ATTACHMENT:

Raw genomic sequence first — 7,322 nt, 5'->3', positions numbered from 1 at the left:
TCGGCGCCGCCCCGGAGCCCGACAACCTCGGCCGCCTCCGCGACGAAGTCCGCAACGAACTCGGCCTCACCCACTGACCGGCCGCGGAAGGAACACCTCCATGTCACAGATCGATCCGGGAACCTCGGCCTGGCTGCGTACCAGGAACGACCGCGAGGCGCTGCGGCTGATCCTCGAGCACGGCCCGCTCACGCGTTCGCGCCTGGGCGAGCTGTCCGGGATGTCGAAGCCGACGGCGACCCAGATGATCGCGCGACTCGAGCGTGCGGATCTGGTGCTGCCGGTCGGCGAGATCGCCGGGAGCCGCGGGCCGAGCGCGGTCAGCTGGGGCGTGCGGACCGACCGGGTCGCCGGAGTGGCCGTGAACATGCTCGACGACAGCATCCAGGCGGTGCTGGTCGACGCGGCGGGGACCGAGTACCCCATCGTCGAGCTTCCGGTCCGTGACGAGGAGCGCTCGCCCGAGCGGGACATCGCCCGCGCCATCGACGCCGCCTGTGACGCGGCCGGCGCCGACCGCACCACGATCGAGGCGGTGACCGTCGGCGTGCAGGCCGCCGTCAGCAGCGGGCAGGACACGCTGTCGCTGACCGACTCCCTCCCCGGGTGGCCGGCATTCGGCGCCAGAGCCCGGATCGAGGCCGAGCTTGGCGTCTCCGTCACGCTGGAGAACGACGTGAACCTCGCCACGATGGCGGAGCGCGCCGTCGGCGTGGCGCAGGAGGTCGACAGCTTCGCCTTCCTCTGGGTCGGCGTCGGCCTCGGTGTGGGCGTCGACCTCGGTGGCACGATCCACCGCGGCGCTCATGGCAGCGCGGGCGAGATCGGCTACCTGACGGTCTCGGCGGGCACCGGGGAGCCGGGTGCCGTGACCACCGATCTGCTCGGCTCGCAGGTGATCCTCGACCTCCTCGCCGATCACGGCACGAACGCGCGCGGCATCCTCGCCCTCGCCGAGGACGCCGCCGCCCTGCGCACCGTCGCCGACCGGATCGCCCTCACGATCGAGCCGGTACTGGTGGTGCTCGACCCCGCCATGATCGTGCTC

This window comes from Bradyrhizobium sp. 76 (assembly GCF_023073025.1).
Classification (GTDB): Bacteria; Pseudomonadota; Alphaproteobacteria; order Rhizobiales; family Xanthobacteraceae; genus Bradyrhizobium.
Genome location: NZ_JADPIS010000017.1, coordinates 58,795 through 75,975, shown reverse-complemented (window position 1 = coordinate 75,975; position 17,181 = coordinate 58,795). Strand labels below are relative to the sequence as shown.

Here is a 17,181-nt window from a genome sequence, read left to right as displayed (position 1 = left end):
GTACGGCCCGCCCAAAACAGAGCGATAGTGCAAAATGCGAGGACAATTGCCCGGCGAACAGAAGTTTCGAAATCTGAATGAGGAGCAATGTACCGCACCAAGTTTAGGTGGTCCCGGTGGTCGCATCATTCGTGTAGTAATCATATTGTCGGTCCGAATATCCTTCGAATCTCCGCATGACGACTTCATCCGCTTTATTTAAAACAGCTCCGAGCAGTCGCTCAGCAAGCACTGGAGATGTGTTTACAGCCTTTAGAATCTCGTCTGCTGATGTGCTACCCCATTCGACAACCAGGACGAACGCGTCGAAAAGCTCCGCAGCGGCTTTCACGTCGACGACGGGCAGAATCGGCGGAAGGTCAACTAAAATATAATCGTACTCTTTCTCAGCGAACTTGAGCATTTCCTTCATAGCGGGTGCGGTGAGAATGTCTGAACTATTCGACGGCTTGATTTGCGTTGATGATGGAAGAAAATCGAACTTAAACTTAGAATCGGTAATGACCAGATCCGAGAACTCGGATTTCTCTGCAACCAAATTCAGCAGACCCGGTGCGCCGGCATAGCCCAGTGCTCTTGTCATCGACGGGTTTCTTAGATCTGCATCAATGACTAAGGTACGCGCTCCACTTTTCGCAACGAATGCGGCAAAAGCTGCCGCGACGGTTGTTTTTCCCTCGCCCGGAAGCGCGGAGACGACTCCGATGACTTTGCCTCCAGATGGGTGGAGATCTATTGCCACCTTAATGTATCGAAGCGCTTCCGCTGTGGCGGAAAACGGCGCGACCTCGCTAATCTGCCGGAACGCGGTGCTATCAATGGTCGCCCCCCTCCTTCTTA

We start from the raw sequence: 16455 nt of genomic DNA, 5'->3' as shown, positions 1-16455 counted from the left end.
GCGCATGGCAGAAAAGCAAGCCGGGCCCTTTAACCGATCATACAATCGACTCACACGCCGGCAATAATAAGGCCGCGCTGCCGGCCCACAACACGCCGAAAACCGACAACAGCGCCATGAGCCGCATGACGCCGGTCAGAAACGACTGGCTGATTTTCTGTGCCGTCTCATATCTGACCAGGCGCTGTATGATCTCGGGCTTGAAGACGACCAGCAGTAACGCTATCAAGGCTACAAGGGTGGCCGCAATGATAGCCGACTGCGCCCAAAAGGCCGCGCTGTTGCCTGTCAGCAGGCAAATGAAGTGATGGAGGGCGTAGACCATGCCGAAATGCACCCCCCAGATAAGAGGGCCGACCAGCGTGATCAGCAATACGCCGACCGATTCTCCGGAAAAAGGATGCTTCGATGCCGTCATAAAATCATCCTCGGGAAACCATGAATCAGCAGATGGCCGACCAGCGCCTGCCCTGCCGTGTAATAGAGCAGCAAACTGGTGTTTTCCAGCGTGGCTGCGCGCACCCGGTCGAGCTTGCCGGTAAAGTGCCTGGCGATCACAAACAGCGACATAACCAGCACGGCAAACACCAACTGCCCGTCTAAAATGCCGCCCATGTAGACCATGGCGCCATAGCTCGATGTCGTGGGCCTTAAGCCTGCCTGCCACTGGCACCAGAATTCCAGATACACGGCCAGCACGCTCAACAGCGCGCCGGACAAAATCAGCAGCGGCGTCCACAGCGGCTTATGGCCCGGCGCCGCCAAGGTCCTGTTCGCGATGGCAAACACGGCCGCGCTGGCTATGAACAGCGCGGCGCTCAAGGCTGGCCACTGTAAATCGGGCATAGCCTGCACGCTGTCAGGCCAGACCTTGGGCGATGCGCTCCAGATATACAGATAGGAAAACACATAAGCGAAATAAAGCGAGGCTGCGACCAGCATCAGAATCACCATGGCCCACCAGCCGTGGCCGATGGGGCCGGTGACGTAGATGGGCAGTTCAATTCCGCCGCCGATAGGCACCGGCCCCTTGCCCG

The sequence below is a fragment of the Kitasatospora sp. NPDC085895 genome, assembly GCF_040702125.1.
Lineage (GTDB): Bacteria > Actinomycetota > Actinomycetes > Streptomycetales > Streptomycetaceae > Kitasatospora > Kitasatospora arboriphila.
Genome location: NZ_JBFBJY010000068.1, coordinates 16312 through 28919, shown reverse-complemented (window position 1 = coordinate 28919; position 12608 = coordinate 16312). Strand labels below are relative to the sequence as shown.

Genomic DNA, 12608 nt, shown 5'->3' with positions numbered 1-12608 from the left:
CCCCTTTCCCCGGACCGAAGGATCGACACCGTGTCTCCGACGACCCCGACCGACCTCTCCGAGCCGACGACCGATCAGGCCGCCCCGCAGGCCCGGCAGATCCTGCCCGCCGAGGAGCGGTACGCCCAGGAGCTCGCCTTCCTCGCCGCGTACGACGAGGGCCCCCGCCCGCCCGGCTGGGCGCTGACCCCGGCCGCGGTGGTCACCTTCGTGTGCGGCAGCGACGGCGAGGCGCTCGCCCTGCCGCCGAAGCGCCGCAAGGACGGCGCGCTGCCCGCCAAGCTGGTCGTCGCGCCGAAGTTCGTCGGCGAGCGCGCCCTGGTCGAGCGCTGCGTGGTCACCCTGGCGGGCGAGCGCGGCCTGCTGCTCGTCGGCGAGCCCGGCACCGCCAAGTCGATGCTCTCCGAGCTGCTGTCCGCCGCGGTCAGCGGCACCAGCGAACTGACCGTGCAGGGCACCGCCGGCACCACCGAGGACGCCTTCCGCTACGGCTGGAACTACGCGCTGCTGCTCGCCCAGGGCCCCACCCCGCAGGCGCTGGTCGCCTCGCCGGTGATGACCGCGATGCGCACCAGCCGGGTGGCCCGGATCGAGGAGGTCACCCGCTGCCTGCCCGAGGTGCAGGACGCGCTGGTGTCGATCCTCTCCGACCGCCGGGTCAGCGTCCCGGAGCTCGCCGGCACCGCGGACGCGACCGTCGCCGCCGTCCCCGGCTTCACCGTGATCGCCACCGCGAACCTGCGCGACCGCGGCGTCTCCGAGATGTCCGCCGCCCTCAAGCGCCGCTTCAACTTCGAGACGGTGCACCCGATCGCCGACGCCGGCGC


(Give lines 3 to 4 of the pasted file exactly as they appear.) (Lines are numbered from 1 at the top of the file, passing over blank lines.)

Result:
This window comes from Bradyrhizobium sp. 76 (assembly GCF_023073025.1).
Classification (GTDB): Bacteria; Pseudomonadota; Alphaproteobacteria; order Rhizobiales; family Xanthobacteraceae; genus Bradyrhizobium.